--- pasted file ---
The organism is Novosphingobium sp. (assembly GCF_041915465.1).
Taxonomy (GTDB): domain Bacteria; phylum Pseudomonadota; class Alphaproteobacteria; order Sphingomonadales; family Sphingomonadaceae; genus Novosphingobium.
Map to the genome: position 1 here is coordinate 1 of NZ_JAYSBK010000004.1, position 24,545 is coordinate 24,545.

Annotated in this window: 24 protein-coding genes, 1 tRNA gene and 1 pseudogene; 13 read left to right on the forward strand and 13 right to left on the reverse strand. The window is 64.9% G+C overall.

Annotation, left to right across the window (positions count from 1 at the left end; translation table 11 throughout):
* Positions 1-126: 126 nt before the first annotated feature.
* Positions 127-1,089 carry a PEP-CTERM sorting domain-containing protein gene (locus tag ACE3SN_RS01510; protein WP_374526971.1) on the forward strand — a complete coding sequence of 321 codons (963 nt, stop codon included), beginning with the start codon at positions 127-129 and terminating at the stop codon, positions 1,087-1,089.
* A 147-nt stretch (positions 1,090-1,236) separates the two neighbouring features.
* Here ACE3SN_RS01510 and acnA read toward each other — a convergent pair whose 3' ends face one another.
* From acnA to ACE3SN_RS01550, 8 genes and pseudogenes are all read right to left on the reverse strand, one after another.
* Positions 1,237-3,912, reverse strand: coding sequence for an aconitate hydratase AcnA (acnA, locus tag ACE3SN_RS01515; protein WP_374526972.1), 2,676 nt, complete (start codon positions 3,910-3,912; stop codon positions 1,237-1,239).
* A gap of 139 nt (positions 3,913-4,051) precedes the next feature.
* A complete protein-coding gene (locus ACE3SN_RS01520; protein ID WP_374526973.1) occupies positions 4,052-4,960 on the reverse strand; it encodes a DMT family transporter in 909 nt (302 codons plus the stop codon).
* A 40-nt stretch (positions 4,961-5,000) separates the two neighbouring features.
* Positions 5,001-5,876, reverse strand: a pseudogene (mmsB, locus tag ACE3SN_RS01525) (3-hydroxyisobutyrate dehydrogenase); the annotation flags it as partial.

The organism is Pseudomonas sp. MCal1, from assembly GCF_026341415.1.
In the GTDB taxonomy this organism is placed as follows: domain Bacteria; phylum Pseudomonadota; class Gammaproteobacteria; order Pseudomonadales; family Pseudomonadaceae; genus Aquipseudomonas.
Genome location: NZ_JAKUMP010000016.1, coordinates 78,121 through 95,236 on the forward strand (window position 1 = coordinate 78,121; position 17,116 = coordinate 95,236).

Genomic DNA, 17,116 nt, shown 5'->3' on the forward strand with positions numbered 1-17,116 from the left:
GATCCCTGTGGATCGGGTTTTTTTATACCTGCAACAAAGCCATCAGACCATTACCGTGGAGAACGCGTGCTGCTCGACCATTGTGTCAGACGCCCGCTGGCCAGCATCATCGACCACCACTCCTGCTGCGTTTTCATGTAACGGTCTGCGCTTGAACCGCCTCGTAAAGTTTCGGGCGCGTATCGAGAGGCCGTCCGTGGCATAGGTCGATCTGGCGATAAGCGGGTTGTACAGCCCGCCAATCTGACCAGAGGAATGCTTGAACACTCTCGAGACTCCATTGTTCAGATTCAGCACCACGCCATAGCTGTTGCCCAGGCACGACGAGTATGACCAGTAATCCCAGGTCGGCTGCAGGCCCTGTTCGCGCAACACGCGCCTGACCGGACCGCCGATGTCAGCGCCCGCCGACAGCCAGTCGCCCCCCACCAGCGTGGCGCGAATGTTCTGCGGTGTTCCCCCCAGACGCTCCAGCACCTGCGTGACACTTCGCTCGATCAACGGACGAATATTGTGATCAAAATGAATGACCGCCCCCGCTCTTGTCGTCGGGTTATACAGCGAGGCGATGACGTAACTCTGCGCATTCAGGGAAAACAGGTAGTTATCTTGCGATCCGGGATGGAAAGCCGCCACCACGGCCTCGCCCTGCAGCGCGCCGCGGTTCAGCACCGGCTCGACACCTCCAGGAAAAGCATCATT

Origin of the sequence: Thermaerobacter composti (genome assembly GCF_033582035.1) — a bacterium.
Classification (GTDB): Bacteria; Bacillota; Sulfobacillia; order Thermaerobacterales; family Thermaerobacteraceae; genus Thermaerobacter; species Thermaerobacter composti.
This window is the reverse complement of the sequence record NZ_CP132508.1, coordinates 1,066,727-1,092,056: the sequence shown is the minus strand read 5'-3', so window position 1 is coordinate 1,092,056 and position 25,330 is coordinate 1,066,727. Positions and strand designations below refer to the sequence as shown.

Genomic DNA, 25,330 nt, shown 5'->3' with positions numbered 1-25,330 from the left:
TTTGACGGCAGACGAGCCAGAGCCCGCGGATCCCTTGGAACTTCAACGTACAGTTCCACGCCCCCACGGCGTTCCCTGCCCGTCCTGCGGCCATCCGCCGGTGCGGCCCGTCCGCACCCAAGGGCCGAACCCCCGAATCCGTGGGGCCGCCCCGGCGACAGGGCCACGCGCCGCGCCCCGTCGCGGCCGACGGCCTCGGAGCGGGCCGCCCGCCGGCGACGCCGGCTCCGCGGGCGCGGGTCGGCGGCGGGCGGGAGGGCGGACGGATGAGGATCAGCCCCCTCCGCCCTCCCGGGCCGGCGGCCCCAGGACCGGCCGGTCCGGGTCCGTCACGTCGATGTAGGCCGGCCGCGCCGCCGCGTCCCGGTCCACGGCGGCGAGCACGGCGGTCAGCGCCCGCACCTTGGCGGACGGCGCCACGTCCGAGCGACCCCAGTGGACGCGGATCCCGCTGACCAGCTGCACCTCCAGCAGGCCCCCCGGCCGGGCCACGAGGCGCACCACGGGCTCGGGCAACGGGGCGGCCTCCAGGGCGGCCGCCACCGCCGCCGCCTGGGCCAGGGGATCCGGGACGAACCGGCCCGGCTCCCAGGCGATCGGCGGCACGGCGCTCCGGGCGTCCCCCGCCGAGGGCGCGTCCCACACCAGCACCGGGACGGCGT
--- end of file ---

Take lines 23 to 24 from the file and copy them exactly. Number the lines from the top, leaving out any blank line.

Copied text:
This window is the reverse complement of the sequence record NZ_CP132508.1, coordinates 1,066,727-1,092,056: the sequence shown is the minus strand read 5'-3', so window position 1 is coordinate 1,092,056 and position 25,330 is coordinate 1,066,727. Positions and strand designations below refer to the sequence as shown.

Genomic DNA, 25,330 nt, shown 5'->3' with positions numbered 1-25,330 from the left: